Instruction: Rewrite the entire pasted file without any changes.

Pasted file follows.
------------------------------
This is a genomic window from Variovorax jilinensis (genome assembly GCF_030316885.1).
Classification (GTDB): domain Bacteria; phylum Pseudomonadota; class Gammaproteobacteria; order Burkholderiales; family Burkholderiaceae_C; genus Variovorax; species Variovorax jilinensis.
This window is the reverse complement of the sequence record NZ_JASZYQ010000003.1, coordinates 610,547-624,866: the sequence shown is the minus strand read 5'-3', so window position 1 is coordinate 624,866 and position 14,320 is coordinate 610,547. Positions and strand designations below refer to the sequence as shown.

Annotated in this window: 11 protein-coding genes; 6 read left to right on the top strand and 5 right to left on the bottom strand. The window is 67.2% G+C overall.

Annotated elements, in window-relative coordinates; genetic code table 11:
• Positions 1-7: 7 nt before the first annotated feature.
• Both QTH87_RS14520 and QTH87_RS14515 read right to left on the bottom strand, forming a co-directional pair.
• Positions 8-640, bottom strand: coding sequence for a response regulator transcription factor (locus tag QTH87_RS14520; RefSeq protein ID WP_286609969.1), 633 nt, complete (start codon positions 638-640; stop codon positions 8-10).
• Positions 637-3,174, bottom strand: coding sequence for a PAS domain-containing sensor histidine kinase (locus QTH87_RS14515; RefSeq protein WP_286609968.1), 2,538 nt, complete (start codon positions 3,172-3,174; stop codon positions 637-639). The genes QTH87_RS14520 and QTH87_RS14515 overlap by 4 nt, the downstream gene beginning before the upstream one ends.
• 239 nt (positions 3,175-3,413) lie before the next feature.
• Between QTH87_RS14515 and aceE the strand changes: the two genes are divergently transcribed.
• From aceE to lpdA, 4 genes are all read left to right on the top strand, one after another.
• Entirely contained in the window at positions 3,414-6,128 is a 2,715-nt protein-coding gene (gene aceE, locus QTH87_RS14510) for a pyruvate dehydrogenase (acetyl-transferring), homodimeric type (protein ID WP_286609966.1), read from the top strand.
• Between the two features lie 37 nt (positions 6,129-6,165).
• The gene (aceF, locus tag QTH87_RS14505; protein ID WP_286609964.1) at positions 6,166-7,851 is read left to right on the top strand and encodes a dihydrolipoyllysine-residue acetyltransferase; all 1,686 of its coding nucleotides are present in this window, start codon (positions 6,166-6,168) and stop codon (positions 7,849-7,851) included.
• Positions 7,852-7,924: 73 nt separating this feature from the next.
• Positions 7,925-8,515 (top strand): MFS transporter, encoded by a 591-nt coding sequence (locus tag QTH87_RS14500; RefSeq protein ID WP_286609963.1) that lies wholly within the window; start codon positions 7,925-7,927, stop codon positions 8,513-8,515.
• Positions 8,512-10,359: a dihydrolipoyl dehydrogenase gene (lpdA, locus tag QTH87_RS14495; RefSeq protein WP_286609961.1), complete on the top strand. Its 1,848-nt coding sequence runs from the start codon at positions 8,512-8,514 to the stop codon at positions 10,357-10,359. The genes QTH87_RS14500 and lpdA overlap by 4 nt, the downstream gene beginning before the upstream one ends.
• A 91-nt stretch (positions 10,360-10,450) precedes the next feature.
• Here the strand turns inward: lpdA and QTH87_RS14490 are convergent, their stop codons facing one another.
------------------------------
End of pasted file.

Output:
This is a genomic window from Variovorax jilinensis (genome assembly GCF_030316885.1).
Classification (GTDB): domain Bacteria; phylum Pseudomonadota; class Gammaproteobacteria; order Burkholderiales; family Burkholderiaceae_C; genus Variovorax; species Variovorax jilinensis.
This window is the reverse complement of the sequence record NZ_JASZYQ010000003.1, coordinates 610,547-624,866: the sequence shown is the minus strand read 5'-3', so window position 1 is coordinate 624,866 and position 14,320 is coordinate 610,547. Positions and strand designations below refer to the sequence as shown.

Annotated in this window: 11 protein-coding genes; 6 read left to right on the top strand and 5 right to left on the bottom strand. The window is 67.2% G+C overall.

Annotated elements, in window-relative coordinates; genetic code table 11:
• Positions 1-7: 7 nt before the first annotated feature.
• Both QTH87_RS14520 and QTH87_RS14515 read right to left on the bottom strand, forming a co-directional pair.
• Positions 8-640, bottom strand: coding sequence for a response regulator transcription factor (locus tag QTH87_RS14520; RefSeq protein ID WP_286609969.1), 633 nt, complete (start codon positions 638-640; stop codon positions 8-10).
• Positions 637-3,174, bottom strand: coding sequence for a PAS domain-containing sensor histidine kinase (locus QTH87_RS14515; RefSeq protein WP_286609968.1), 2,538 nt, complete (start codon positions 3,172-3,174; stop codon positions 637-639). The genes QTH87_RS14520 and QTH87_RS14515 overlap by 4 nt, the downstream gene beginning before the upstream one ends.
• 239 nt (positions 3,175-3,413) lie before the next feature.
• Between QTH87_RS14515 and aceE the strand changes: the two genes are divergently transcribed.
• From aceE to lpdA, 4 genes are all read left to right on the top strand, one after another.
• Entirely contained in the window at positions 3,414-6,128 is a 2,715-nt protein-coding gene (gene aceE, locus QTH87_RS14510) for a pyruvate dehydrogenase (acetyl-transferring), homodimeric type (protein ID WP_286609966.1), read from the top strand.
• Between the two features lie 37 nt (positions 6,129-6,165).
• The gene (aceF, locus tag QTH87_RS14505; protein ID WP_286609964.1) at positions 6,166-7,851 is read left to right on the top strand and encodes a dihydrolipoyllysine-residue acetyltransferase; all 1,686 of its coding nucleotides are present in this window, start codon (positions 6,166-6,168) and stop codon (positions 7,849-7,851) included.
• Positions 7,852-7,924: 73 nt separating this feature from the next.
• Positions 7,925-8,515 (top strand): MFS transporter, encoded by a 591-nt coding sequence (locus tag QTH87_RS14500; RefSeq protein ID WP_286609963.1) that lies wholly within the window; start codon positions 7,925-7,927, stop codon positions 8,513-8,515.
• Positions 8,512-10,359: a dihydrolipoyl dehydrogenase gene (lpdA, locus tag QTH87_RS14495; RefSeq protein WP_286609961.1), complete on the top strand. Its 1,848-nt coding sequence runs from the start codon at positions 8,512-8,514 to the stop codon at positions 10,357-10,359. The genes QTH87_RS14500 and lpdA overlap by 4 nt, the downstream gene beginning before the upstream one ends.
• A 91-nt stretch (positions 10,360-10,450) precedes the next feature.
• Here the strand turns inward: lpdA and QTH87_RS14490 are convergent, their stop codons facing one another.